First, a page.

I regret having to be the bearer of the tidings that for Bhante the last month has been dominated by the experience of insomnia and the effects of insomnia. Though not yet reaching the extent of the worst times during his annus horribilis of 2003 (as described in the third of the ‘Reveries and Reminiscences’ – available on Bhante’s website), it has nonetheless been unpleasant enough, and has necessitated the almost complete cessation of the visitors that usually give Bhante so much enjoyment. Other than the members of the Madhyamaloka community, the only person Bhante has been seeing is Rosi, his acupuncturist, whose twice-weekly treatments he feels help him a lot. On days when he has slept better, he manages to write the odd email, and dips into Shabda; and he still tries to have a walk when the weather allows this. Otherwise, plenty of rest, low input, and quiet companionship is the order of the day. We are now only weeks away from the move to Coddington Court, and I am sure you will all join us in hoping that once this is achieved Bhante’s sleep will stabilize and he will soon be back to his old self.

January 2013

In my last update of Bhante’s activities, written all of two months ago, I reported a return of his arch-nemesis – namely insomnia. Unfortunately the insomnia worsened in December, so that he was tired much of the time, and all but stopped receiving visitors. He managed to make a few exceptions, including for Subhuti and Mokshapriya, the latter in connection with the arrangements for Bhante’s accommodation at Coddington Court. A particularly disappointing consequence of Bhante’s sleep deprivation was that he was unable to attend the launch of his two latest publications: The Purpose and Practice of Buddhist Meditation, and Beating the Drum, edited by Vidyadevi and Kalyanaprabha respectively. The launch was at the Birmingham Buddhist Centre on 25 November, and Bhante was due to speak at the event, but sadly had a bad night and did not have the energy on the day. Nonetheless, the launch went well, with talks from both the editors, and quite a few copies of the two books were sold.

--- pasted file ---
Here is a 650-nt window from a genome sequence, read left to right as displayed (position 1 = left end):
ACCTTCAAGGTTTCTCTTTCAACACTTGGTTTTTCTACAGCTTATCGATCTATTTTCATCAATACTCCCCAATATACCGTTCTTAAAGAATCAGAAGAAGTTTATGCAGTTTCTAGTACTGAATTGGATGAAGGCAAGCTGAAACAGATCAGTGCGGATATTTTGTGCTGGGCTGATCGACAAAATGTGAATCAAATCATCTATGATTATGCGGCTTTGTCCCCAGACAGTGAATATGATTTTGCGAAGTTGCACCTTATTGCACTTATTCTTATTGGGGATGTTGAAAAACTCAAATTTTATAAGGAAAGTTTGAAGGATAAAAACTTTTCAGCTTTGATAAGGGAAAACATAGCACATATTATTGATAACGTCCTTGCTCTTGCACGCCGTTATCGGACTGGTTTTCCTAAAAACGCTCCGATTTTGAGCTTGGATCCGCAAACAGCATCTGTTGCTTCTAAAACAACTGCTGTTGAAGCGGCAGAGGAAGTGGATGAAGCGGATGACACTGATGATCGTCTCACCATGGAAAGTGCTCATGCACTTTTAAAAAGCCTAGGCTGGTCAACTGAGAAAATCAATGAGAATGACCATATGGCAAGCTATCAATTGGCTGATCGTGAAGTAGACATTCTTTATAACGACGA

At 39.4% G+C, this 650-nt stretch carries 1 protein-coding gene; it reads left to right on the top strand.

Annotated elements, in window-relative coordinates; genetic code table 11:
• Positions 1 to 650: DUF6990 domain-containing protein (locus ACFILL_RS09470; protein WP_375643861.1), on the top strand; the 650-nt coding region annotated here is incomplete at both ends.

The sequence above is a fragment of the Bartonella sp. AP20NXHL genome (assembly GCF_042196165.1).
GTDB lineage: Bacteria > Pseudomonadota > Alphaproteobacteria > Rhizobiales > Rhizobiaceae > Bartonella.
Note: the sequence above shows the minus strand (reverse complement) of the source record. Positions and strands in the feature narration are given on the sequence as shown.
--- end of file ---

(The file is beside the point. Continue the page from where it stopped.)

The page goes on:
The insomnia has generally been less bad in the last few weeks, an improvement which could have been due to a number of factors. As well as a change in medication, Bhante has gone more frequently than usual for acupuncture treatment. Also, Srimala has kindly lent him her light-box while she is in India, which may be helping. The light-box, which Bhante sits in front of for half an hour each day, simulates the sun’s light, a lack of exposure to which can cause certain chemical imbalances in the brain, with insomnia a possible result.

When Bhante has had the energy he has tried to keep up with his usual activities as much as possible. He manages a walk most days, and has often been to Kings Heath Park with Paramartha. He also keeps taking sustenance from the world of books. Paramartha and he polished off Madame Blavatsky: The Woman Behind the Myth by Marion Meade; and they started on The Dead Sea Scrolls: A Biography by John J. Collins, which is from the ‘Lives of Great Religious Books’ series, and which describes in detail the area in which the eponymous scrolls were found and gives an account of the opinion of different scholars about their significance. Bhante continued his exploration of John Masefield, who was born in Ledbury, the town closest to Coddington Court, by having me read to him An Endless Quiet Valley: a reappraisal of John Masefield by Paul Binding - a literary biography of the poet, which Bhante found extremely interesting. The audio book service has provided The Gospel According to Women, by Karen Armstrong. Bhante described it as a very scholarly work based on much research, dealing with the disastrous effect of Christianity on women and the different ways in which, through the centuries, women have tried to cope with this.

Meanwhile, work continues at Coddington Court, to make ready for Bhante’s relocation. When you hear from me next month, we hope we will be within a few weeks of the move being complete, after which a new phase of Bhante’s life will begin.